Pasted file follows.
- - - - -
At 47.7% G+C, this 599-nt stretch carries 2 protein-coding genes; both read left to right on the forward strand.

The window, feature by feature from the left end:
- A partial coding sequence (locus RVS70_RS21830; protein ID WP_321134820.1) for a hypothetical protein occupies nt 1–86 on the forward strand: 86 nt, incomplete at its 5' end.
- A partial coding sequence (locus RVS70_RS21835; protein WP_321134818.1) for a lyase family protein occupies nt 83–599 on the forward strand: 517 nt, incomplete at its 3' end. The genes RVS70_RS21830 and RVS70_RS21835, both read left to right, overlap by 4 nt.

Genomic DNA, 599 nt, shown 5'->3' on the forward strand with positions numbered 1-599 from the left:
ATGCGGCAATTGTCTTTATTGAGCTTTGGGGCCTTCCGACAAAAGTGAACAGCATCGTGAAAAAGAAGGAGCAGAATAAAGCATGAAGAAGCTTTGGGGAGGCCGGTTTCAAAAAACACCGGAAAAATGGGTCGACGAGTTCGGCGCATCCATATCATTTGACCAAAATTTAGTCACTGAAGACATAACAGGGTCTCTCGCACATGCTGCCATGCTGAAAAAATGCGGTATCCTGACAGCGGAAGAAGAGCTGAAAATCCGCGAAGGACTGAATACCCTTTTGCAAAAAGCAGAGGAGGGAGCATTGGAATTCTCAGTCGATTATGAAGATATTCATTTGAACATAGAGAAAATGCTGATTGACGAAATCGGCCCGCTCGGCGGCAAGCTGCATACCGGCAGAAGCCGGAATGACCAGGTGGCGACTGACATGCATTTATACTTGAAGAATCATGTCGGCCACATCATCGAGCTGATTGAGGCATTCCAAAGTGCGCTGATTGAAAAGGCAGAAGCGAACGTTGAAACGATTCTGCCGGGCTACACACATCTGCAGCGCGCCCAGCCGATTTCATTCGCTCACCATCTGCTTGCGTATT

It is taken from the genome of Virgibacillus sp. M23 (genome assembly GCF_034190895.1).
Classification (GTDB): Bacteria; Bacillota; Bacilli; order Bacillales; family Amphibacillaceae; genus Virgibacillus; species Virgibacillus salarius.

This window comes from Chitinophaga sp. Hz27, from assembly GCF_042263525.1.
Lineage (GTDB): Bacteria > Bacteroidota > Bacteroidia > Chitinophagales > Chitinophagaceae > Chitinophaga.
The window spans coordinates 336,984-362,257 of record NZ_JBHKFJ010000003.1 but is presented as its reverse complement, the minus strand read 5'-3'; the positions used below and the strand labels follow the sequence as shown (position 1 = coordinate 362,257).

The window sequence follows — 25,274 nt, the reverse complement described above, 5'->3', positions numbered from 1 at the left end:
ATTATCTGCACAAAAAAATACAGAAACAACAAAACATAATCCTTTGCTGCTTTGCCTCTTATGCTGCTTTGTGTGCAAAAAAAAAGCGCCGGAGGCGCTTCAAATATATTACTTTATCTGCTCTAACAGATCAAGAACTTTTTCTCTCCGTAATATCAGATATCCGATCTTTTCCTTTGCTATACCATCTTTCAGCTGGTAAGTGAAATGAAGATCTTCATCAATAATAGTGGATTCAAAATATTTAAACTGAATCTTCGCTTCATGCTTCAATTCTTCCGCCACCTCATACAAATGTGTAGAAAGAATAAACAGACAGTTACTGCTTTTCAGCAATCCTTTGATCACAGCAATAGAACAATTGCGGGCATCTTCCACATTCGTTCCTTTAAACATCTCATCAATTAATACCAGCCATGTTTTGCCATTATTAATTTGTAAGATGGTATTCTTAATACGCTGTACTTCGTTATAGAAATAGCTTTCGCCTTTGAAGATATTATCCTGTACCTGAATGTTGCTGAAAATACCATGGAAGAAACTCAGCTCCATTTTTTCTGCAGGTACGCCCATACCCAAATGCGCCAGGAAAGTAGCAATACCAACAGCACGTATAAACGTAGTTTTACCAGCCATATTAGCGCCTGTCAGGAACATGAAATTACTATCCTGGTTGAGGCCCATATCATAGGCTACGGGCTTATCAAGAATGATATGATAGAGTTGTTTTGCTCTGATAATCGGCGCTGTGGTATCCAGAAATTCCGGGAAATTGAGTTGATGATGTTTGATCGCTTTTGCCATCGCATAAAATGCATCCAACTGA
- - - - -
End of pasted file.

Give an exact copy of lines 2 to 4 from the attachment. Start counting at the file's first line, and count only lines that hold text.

The window, feature by feature from the left end:
- A partial coding sequence (locus RVS70_RS21830; protein ID WP_321134820.1) for a hypothetical protein occupies nt 1–86 on the forward strand: 86 nt, incomplete at its 5' end.
- A partial coding sequence (locus RVS70_RS21835; protein WP_321134818.1) for a lyase family protein occupies nt 83–599 on the forward strand: 517 nt, incomplete at its 3' end. The genes RVS70_RS21830 and RVS70_RS21835, both read left to right, overlap by 4 nt.